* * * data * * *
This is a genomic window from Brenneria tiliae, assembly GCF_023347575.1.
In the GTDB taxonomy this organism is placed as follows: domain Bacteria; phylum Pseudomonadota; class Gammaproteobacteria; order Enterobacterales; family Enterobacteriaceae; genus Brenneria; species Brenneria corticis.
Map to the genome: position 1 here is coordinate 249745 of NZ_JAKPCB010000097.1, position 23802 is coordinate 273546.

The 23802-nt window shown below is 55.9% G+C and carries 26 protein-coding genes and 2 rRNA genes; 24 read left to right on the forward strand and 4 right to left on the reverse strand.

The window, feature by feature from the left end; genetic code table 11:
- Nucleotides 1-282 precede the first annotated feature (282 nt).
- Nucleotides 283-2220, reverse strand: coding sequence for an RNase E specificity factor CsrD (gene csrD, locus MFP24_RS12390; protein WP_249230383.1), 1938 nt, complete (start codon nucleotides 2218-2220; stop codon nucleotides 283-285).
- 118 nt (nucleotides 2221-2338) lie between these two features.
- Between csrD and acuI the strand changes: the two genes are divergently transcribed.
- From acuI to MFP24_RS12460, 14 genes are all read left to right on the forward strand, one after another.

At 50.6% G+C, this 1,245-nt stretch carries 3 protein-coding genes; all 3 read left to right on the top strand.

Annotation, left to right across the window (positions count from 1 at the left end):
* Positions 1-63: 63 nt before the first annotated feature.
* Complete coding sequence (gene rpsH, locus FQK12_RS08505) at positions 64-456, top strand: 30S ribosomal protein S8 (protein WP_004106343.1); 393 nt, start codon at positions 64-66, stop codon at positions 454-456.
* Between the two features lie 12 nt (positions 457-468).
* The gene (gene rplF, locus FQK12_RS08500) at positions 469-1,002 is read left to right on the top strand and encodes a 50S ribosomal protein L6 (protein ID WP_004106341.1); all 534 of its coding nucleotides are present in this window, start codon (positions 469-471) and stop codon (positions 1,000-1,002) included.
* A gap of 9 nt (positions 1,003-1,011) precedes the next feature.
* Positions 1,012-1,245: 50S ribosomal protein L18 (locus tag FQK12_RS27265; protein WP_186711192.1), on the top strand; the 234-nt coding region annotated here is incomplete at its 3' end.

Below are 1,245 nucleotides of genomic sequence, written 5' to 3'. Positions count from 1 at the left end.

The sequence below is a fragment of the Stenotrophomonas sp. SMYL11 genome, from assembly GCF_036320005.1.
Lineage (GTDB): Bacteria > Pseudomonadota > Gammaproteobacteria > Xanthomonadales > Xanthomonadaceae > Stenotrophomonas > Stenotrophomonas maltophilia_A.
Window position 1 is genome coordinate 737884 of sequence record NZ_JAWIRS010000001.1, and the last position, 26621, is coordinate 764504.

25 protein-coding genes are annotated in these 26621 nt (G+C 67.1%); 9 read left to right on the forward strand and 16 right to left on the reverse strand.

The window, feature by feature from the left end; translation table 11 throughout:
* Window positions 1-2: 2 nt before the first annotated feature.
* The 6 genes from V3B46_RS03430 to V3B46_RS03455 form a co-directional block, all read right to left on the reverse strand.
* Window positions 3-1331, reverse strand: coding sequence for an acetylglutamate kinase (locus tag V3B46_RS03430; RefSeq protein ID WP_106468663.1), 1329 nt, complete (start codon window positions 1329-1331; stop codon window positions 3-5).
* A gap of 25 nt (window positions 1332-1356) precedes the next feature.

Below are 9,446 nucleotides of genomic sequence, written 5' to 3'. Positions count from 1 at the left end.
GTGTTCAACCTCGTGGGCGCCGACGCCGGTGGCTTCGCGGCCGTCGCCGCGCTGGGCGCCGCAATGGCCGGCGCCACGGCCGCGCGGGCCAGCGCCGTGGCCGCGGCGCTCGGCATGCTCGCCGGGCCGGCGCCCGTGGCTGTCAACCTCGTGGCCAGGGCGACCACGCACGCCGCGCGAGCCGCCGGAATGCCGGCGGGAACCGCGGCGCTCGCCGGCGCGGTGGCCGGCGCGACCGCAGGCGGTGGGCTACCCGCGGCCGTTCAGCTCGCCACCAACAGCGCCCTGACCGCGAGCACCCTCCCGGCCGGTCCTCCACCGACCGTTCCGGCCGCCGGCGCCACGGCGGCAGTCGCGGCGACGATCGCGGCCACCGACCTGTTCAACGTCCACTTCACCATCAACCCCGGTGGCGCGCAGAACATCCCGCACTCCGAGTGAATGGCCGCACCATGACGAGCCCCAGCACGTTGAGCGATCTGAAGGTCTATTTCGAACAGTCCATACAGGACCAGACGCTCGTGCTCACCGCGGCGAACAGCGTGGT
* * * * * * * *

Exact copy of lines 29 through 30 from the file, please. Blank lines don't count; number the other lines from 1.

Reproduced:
Below are 9,446 nucleotides of genomic sequence, written 5' to 3'. Positions count from 1 at the left end.
GTGTTCAACCTCGTGGGCGCCGACGCCGGTGGCTTCGCGGCCGTCGCCGCGCTGGGCGCCGCAATGGCCGGCGCCACGGCCGCGCGGGCCAGCGCCGTGGCCGCGGCGCTCGGCATGCTCGCCGGGCCGGCGCCCGTGGCTGTCAACCTCGTGGCCAGGGCGACCACGCACGCCGCGCGAGCCGCCGGAATGCCGGCGGGAACCGCGGCGCTCGCCGGCGCGGTGGCCGGCGCGACCGCAGGCGGTGGGCTACCCGCGGCCGTTCAGCTCGCCACCAACAGCGCCCTGACCGCGAGCACCCTCCCGGCCGGTCCTCCACCGACCGTTCCGGCCGCCGGCGCCACGGCGGCAGTCGCGGCGACGATCGCGGCCACCGACCTGTTCAACGTCCACTTCACCATCAACCCCGGTGGCGCGCAGAACATCCCGCACTCCGAGTGAATGGCCGCACCATGACGAGCCCCAGCACGTTGAGCGATCTGAAGGTCTATTTCGAACAGTCCATACAGGACCAGACGCTCGTGCTCACCGCGGCGAACAGCGTGGT